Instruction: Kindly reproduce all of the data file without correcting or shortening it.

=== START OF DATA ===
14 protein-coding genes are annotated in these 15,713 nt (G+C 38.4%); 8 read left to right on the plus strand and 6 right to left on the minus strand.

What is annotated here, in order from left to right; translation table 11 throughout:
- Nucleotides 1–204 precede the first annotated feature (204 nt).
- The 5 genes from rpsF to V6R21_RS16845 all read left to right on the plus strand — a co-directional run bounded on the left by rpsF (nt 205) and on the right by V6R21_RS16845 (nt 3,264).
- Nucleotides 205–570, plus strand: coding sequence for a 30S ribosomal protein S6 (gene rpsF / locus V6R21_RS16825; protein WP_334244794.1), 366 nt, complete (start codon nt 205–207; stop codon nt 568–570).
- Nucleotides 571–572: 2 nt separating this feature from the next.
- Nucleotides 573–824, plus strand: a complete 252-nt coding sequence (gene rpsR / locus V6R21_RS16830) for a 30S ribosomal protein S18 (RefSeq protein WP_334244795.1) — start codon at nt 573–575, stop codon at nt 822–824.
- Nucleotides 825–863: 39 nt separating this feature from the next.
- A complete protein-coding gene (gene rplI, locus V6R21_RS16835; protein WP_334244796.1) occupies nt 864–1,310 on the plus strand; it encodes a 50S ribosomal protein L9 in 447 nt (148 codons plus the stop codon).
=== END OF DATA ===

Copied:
14 protein-coding genes are annotated in these 15,713 nt (G+C 38.4%); 8 read left to right on the plus strand and 6 right to left on the minus strand.

What is annotated here, in order from left to right; translation table 11 throughout:
- Nucleotides 1–204 precede the first annotated feature (204 nt).
- The 5 genes from rpsF to V6R21_RS16845 all read left to right on the plus strand — a co-directional run bounded on the left by rpsF (nt 205) and on the right by V6R21_RS16845 (nt 3,264).
- Nucleotides 205–570, plus strand: coding sequence for a 30S ribosomal protein S6 (gene rpsF / locus V6R21_RS16825; protein WP_334244794.1), 366 nt, complete (start codon nt 205–207; stop codon nt 568–570).
- Nucleotides 571–572: 2 nt separating this feature from the next.
- Nucleotides 573–824, plus strand: a complete 252-nt coding sequence (gene rpsR / locus V6R21_RS16830) for a 30S ribosomal protein S18 (RefSeq protein WP_334244795.1) — start codon at nt 573–575, stop codon at nt 822–824.
- Nucleotides 825–863: 39 nt separating this feature from the next.
- A complete protein-coding gene (gene rplI, locus V6R21_RS16835; protein WP_334244796.1) occupies nt 864–1,310 on the plus strand; it encodes a 50S ribosomal protein L9 in 447 nt (148 codons plus the stop codon).